In applying this standard, this Court reviews the last reasoned decision by the state court.*fn25 In addition, the state court's findings of fact are presumed to be correct unless the petitioner rebuts this presumption by clear and convincing evidence.*fn26

If a federal claim has not been adjudicated on the merits, AEDPA deference is not required.*fn27 In that situation, conclusions of law and mixed questions of fact and conclusions of law are reviewed de novo.*fn28 Where there is no reasoned decision of the state court addressing the ground or grounds raised on the merits and no independent state grounds exist for not addressing those grounds, this Court must decide the issues de novo on the record before it.*fn29 In so doing, because it is not clear that it did not so do, the Court assumes that the state court decided the claim on the merits and the decision rested on federal grounds.*fn30 This Court gives the assumed decision of the state court the same AEDPA deference that it would give a reasoned decision of the state court.*fn31

To the extent that the petition raises issues of the proper application of state law, they are beyond the purview of this Court in a federal habeas proceeding. It is a fundamental precept of dual federalism that the states possess primary authority for defining and enforcing the criminal law.*fn32 A federal court must accept that state courts correctly applied state laws.*fn33 A petitioner may not transform a state-law issue into a federal one by simply asserting a violation of due process.*fn34 A federal court may not issue a habeas writ based upon a perceived error of state law unless the error is sufficiently egregious to amount to a denial of due process under the Fourteenth Amendment.*fn35 "[A]bsent a specific constitutional violation, federal habeas corpus review of trial error is limited to whether the error 'so infected the trial with unfairness as to make the resulting conviction a denial of due process.'"*fn36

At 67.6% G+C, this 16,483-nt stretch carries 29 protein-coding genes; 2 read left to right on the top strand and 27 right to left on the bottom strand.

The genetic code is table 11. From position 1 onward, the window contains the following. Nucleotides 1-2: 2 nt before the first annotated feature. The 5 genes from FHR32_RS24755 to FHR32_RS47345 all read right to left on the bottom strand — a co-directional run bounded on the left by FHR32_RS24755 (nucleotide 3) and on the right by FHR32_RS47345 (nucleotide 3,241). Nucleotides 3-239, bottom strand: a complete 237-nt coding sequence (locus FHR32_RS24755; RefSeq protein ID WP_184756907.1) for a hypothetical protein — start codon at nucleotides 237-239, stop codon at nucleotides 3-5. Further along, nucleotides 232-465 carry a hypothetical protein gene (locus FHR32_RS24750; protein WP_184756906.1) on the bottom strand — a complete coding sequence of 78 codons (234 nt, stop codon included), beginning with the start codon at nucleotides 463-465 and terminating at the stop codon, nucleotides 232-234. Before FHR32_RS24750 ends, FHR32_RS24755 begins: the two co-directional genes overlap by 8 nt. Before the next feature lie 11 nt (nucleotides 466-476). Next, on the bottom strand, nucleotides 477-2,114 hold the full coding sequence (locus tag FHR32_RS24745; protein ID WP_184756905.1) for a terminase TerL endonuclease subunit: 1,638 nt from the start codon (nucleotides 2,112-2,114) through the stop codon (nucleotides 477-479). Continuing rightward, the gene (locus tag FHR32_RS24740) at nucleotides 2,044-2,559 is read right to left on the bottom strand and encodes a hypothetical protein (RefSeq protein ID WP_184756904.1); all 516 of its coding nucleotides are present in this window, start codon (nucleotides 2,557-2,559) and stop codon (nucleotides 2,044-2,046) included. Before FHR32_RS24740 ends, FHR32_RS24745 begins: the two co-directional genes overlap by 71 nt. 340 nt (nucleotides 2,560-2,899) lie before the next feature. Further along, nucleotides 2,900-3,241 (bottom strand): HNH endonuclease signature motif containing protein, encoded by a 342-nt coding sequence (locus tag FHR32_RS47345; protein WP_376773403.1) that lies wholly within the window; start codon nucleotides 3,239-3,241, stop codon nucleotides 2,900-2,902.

IV. DISCUSSION

As mentioned above, Wallace has raised thirteen grounds for relief. For purposes of clarity and continuity, this Court will group the discussion of similar claims.

A. INEFFECTIVE ASSISTANCE OF COUNSEL CLAIMS

In grounds one, three, four, five, seven and eight, Wallace contends that his defense counsel was ineffective.

Under Strickland,*fn37 to demonstrate ineffective assistance of counsel, Wallace must show both that his counsel's performance was deficient and that the deficient performance prejudiced his defense.*fn38 A deficient performance is one in which counsel made errors so serious that counsel was not functioning as the counsel guaranteed by the Sixth Amendment.*fn39 Wallace must show that his counsel's representation was not within the range of competence demanded of attorneys in criminal cases, and that there is a reasonable probability that, but for counsel's ineffectiveness, the result would have been different.*fn40 An analysis that focuses "solely on mere outcome determination, without attention to whether the result of the proceeding was fundamentally unfair or unreliable, is defective."*fn41

Strickland and its progeny do not mandate this Court act as a "Monday morning quarterback" in reviewing tactical decisions.*fn42 Indeed, the Supreme Court admonished in Strickland:

Judicial scrutiny of counsel's performance must be highly deferential. It is all too tempting for a defendant to second--guess counsel's assistance after conviction or adverse sentence, and it is all too easy for a court, examining counsel's defense after it has proved unsuccessful, to conclude that a particular act or omission of counsel was unreasonable. A fair assessment of attorney performance requires that every effort be made to eliminate the distorting effects of hindsight, to reconstruct the circumstances of counsel's challenged conduct, and to evaluate the conduct from counsel's perspective at the time. Because of the difficulties inherent in making the evaluation, a court must indulge a strong presumption that counsel's conduct falls within the wide range of reasonable professional assistance; that is, the defendant must overcome the presumption that, under the circumstances, the challenged action might be considered sound trial strategy. There are countless ways to provide effective assistance in any given case. Even the best criminal defense attorneys would not defend a particular client in the same way.*fn43